As in most other dryland areas in Africa, the main economy in Karamoja is pastoralism. Some low-input grain production, especially low-labour input, is also practised as a complementary activity (a no-lose strategy). Population densities are comparatively low and so land is readily available. With unpredictable annual precipitations at times as high as 1,000 mm in places, grain production can yield a significant percentage of a family's food needs at little cost--of course, in other years the yield may be insignificant.
Development policy over half a century--shared by the succession of regimes and NGOs alike--has been to 'help' the pastoralist in Karamoja to settle down and take up crop farming as a main livelihood. That the only areas where such a livelihood is at all possible were an integral and fuctional part of a managed, pastoral livelihood-ecosystem (i.e. the dry-season grazing reserves, mostly in the so called 'green belt') was either not recognized or not given adequate consideration.
As humanitarian intervention in the region has been hooked to agricultural indicators, for decades Karamoja has received significant quantities of food aid whenever the rains have not been good enough to support a viable crop harvest--which now appears to happen almost one year in two, and even for two or three years in succession. Yet for decades Karamoja has not suffered the kind of prolonged drought that causes 'actual lack' of water or pasture (as different from 'lack of access').
In 2010, the logic of linking humanitarian intervention in a pastoral region to indicators based on crop harvests, was questioned. This led to a livelihood analysis study with the goal to understand how the population in Karamoja actually made their living and how they coped with years of poor rains. The research involved several weeks of fieldwork, using a quantitative approach, (1) measuring households' sources of food and cash income (disaggregated by socioeconomic status principally defined by herd size).
Three distinct areas, with different livelihood patterns, were researched separately: the settled 'green belt', that depends on crop farming; the drier areas where livelihoods are almost entirely based on livestock; and a belt where livestock predominates, but where the secondary crop agriculture also plays some role (FEG Consulting 2010a, 201b, 2010c). Three companion studies were undertaken into livestock marketing (Ezaga 2010), potential complementary livelihood activities (Ondoga 2010), settlement patterns and Disaster Risk Reduction (DRR) (Maggunda 2010), and strategies for climate change (Mubiru 2010). The final analysis also made use of earlier household-economy baseline studies (OPM/SCiUG 2003; WFP 2004; WFP 2006). The following sections provide an overview of the findings based on the final analytical report (Levine with Ondoga et al. 2010). (2)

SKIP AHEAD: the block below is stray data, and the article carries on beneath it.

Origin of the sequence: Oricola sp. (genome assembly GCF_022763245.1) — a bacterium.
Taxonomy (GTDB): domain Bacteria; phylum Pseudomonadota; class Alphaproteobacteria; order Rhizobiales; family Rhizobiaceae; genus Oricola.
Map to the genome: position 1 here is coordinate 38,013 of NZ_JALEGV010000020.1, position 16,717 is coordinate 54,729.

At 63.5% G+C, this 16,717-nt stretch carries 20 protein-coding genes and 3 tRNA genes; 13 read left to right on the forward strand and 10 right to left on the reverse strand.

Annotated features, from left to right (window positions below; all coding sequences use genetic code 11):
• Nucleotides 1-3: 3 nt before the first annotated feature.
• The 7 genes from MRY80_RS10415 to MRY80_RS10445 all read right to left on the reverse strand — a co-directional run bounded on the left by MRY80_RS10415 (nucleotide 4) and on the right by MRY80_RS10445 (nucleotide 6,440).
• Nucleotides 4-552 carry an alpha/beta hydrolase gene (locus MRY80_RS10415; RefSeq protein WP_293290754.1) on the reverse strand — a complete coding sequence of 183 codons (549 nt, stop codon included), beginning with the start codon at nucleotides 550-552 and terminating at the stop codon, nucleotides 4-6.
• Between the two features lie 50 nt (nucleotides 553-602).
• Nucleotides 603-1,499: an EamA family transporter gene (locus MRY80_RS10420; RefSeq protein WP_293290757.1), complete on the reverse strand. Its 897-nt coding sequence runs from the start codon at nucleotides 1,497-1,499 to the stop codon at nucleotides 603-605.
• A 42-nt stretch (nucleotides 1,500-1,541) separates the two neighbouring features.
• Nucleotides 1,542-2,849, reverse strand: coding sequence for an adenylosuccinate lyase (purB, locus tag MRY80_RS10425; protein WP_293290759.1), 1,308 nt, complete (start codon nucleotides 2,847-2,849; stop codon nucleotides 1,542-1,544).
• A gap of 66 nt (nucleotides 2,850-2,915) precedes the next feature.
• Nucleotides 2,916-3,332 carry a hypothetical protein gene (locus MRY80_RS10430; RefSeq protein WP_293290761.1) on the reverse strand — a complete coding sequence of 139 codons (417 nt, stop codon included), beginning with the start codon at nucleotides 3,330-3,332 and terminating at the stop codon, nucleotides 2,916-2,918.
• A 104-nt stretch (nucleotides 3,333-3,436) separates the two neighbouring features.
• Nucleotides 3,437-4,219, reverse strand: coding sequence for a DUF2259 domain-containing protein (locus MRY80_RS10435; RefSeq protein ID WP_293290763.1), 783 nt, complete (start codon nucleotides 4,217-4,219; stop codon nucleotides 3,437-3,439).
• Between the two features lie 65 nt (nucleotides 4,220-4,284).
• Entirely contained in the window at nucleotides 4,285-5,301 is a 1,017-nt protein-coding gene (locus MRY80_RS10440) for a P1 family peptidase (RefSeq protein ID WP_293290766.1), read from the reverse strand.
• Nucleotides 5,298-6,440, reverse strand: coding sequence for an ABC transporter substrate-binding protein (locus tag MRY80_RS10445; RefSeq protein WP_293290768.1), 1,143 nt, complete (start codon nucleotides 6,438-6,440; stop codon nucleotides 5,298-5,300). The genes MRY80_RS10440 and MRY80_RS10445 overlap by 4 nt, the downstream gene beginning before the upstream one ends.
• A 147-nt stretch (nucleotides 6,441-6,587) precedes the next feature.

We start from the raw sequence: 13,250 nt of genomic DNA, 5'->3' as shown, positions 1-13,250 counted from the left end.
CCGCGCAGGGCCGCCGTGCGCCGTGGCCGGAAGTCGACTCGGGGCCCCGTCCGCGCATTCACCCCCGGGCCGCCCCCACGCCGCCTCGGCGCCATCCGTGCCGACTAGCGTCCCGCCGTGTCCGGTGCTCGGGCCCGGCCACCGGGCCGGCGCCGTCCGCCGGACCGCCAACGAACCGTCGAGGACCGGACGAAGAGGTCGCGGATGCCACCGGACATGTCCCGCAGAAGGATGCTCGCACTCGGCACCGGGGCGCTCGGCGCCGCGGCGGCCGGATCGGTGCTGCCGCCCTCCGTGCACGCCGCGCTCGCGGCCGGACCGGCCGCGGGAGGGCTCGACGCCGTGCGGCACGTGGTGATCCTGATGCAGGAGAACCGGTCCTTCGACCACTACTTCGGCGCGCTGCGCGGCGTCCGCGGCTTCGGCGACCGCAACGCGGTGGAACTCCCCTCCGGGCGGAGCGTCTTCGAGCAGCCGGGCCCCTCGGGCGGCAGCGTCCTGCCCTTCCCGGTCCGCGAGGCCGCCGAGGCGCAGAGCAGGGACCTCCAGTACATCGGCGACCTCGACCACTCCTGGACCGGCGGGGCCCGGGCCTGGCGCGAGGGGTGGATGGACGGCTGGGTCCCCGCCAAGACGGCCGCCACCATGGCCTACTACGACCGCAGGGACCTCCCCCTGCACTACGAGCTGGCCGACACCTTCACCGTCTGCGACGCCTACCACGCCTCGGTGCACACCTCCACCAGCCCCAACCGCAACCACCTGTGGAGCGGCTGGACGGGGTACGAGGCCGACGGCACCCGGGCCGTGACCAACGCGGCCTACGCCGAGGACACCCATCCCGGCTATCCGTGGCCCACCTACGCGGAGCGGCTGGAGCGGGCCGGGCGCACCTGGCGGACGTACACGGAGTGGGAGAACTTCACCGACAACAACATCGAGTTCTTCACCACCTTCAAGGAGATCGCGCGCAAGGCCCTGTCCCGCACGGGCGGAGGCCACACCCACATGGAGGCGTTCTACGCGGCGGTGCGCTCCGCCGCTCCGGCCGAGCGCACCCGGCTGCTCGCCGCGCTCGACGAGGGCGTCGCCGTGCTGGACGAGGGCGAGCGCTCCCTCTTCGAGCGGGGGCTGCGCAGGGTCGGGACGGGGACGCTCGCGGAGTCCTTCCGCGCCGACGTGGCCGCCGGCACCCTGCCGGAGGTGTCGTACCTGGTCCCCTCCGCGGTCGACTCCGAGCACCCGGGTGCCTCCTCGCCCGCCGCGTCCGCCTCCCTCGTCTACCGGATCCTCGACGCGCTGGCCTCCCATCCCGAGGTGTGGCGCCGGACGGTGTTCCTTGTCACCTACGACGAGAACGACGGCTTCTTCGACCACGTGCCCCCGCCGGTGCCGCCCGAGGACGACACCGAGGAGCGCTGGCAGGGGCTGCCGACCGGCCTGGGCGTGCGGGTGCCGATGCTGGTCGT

Food Security: Wrong Assumptions
The body of data used in our final analysis indicated that even in a year with almost complete crop failure, the majority of households in the agropastoral and pastoral areas of Karamoja would be able to cope on the resources internal to the pastoral system (when allowed to manage them). In these two zones (as opposed to the settled green belt, where crop failure left the households without anything), external assistance would be necessary only for the very poor households (i.e. those with little or no livestock), in about the same proportion as in other areas of Uganda. The basic assumptions underlying development interventions in Karamoja, namely--(1) that the region suffers extreme poverty; (2) that it is vulnerable to frequent droughts; and (3) that pastoralism is inherently unsustainable--were therefore not confirmed. Findings concerning each of these assumptions are summarized below.
(1) "Karamoja is Extremely Poor'
Household budgetary surveys which equate poverty with low cash-expenditure conclude that poverty is high in Karamoja. …